These were taken at my friend Hema’s place…one of the many visits I am making this week (I don’t “keep” this display of dolls any more!)…
Let’s start with the main display; the steps are always an odd number, 3,5, 7, I guess the days of 9-step Kolus are gone,except in the homes of large joint families!)
On the floor is the “rangoli” done with coloured powder, flanked by silver lamps on both sides.
The first step contains a tableau of Kailasa, the abode of Shiva; the whole family, Shiva, Parvati, Karthik and Ganesha, are there.
The second step tickled me mightily. It contains the ten avatars of Vishnu, but flanking those are: a Ganesha in a suit…and a figure of Winston Churchill, complete with cigar (to the left as you face the kolu.)
The third step has dolls of Karthik, and Krishna flanking various others.
The fourth step has, amongst the other dolls, the “kalasham” (pot filled with rice and other auspicious stuff, and surmounted by a coconut set amongst mango leaves) that many people install and worship, all the nine days.
On the top step are various forms of the goddess Lakshmi, the goddess of wealth and prosperity, the wife of Vishnu.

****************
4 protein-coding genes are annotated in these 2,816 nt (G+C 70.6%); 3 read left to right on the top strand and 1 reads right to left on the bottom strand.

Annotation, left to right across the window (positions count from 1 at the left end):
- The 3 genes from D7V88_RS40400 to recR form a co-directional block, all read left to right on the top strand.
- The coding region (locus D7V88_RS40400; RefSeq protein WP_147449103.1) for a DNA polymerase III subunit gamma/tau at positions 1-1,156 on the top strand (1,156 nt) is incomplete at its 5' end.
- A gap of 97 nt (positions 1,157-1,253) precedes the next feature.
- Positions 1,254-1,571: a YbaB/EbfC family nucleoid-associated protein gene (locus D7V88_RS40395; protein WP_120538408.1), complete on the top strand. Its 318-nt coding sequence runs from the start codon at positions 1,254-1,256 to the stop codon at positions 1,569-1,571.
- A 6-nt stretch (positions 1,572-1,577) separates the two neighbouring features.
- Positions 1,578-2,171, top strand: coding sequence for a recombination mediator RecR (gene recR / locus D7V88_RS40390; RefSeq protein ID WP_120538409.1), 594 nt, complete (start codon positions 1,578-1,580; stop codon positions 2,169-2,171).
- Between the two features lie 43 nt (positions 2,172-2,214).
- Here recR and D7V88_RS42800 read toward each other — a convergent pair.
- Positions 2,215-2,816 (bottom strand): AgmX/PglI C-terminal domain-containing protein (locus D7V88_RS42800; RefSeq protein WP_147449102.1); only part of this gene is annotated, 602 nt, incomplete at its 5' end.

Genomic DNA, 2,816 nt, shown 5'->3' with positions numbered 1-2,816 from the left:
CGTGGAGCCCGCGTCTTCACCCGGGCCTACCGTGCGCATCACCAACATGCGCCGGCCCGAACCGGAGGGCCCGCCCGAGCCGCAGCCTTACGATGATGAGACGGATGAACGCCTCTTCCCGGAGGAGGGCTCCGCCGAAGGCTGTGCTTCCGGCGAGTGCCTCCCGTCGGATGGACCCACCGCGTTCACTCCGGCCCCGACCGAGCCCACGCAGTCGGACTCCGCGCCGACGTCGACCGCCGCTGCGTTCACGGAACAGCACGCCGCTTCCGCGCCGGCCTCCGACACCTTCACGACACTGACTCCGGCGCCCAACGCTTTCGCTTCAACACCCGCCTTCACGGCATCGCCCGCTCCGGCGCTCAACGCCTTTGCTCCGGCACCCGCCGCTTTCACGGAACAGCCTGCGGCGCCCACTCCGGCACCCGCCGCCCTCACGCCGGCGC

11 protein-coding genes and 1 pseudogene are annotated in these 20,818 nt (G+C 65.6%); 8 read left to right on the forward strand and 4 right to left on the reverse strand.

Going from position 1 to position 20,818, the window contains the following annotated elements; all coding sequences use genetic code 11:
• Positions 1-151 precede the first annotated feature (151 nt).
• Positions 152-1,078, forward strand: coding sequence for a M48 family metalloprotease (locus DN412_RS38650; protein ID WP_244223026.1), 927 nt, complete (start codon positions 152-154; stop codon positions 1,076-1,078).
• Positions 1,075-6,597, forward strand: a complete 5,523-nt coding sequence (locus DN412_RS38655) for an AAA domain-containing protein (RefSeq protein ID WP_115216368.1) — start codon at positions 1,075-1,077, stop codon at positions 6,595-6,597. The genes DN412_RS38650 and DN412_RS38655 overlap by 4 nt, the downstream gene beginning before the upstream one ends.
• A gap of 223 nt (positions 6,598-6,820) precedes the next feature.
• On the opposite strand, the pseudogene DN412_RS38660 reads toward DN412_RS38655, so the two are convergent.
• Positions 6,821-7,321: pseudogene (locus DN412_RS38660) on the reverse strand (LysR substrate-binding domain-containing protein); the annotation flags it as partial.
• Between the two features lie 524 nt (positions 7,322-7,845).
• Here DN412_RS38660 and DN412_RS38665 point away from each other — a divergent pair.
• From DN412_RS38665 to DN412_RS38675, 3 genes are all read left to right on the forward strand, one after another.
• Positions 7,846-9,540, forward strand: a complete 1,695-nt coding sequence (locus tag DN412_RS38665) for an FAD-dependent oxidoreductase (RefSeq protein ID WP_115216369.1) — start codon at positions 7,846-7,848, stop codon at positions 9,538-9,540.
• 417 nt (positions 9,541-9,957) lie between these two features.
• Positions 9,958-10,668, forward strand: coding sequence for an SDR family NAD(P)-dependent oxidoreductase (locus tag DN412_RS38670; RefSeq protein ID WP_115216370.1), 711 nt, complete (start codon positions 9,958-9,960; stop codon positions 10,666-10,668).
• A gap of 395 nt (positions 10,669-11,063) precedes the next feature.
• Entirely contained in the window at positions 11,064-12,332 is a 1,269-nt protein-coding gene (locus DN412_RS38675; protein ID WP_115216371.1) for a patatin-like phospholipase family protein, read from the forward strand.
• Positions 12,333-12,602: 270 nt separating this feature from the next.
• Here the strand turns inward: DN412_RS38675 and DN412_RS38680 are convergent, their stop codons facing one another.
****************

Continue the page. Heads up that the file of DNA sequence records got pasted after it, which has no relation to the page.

To the right of the main kolu is a tableau that includes a zoo, but what really caught my eye was the new tableau of…Mahabalipuram! Hema apparently bought the set along with the painted backdrop of the sea; please note the camera-toting tourist in front of Arjuna’s Penance!
There is also a small navagraha (nine planets) temple at the left-hand corner of the picture.
To the right of the Kolu is this wedding scene:
The bride and groom, wearing garlands, sit before the sacred fire with the priest; other guests are approaching with the nAgaswaram and thavil players.
On the ground under the wedding scene are two more tableaus:
One is, of course, a cricket match, cricket being the unifying religion of India!
The other one is “garuda sEvai”, the procession of Vishnu and Lakshmi astride his vehicle,Garuda (the brahminy kite, we think!) You can see the palanquin bearers, the decorative umbrellas, the devotees and the musicians in the procession.
Outside her home, at the front door, and at the gate, are these two beautiful kOlams done by her housemaid:
Guests (usually ladies, but men do join in sometimes) get to eat some sweets and savouries (including that Navaratri speciality, sundal, a different one made every day!) and take home vetthalai-pakku, that is, betel leaves, areca nut, some fruits and a coconut, with vermilion and turmeric.
Happy Navaratri/Saraswathi Puja/Durga Puja/Dusshera to you!